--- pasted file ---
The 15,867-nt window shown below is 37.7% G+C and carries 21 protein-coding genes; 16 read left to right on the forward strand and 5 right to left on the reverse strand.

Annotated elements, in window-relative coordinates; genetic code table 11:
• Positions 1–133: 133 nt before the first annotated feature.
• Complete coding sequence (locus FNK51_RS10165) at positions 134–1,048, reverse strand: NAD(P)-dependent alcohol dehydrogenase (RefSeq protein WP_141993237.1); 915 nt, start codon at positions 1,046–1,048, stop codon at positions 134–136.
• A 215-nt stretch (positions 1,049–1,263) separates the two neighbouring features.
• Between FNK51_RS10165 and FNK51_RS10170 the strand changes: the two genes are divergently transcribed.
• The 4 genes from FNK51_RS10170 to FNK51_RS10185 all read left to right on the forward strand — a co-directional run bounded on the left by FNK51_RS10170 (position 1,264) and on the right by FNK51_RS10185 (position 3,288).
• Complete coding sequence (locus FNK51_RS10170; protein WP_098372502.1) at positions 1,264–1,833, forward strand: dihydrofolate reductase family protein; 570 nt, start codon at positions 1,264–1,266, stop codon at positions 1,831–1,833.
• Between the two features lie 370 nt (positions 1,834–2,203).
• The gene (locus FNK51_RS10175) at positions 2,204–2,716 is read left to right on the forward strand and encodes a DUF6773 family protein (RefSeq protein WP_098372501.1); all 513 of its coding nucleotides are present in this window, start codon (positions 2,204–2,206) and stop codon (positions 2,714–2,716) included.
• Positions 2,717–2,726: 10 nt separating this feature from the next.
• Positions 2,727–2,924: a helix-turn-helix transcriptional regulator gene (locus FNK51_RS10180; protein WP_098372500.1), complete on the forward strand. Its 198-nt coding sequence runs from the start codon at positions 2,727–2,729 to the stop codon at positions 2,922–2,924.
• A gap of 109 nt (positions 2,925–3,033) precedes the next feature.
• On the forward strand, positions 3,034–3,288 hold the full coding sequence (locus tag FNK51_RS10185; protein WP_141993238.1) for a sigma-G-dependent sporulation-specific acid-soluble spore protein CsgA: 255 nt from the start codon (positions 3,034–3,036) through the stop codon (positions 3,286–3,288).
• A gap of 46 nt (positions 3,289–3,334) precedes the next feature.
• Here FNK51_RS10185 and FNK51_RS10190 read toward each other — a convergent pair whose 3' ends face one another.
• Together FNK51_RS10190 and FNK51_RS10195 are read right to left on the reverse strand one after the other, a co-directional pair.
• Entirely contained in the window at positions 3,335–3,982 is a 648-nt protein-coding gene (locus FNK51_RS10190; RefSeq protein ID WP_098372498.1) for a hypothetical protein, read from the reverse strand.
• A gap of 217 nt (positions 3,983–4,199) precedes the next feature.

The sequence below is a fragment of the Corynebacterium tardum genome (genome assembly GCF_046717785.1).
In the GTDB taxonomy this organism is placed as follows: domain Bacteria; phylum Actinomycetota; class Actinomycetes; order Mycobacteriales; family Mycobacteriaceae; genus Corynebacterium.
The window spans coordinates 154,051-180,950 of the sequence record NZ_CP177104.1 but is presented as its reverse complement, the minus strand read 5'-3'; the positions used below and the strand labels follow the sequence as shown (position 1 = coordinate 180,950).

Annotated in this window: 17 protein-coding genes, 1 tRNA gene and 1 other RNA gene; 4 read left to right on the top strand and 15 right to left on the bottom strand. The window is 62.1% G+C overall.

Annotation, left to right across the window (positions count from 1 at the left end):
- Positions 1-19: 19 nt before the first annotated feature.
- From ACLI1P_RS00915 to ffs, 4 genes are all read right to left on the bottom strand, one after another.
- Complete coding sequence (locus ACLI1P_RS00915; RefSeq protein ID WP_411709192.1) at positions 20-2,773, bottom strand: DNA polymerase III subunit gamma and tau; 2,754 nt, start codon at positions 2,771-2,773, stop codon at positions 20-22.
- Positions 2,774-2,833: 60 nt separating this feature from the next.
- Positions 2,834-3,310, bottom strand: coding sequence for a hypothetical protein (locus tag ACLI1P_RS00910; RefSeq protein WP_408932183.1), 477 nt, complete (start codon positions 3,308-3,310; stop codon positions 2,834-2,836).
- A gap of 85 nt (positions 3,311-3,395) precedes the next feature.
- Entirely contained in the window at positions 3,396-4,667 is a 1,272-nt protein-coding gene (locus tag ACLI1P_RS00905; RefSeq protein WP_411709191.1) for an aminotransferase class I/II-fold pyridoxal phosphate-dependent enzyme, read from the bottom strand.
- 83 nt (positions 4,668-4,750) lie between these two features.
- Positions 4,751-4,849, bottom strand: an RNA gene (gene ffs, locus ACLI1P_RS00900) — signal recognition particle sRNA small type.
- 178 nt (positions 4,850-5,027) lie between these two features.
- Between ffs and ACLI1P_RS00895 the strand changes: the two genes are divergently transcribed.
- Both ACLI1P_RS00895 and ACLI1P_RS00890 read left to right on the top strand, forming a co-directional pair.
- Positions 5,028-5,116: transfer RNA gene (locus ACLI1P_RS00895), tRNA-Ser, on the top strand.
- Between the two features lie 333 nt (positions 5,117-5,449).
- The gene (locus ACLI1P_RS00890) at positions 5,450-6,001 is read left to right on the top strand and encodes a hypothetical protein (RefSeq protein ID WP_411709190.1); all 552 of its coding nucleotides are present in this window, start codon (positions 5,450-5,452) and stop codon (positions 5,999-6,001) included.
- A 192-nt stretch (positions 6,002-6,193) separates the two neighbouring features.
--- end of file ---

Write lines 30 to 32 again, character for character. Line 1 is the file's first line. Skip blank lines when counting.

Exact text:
- A gap of 85 nt (positions 3,311-3,395) precedes the next feature.
- Entirely contained in the window at positions 3,396-4,667 is a 1,272-nt protein-coding gene (locus tag ACLI1P_RS00905; RefSeq protein WP_411709191.1) for an aminotransferase class I/II-fold pyridoxal phosphate-dependent enzyme, read from the bottom strand.
- 83 nt (positions 4,668-4,750) lie between these two features.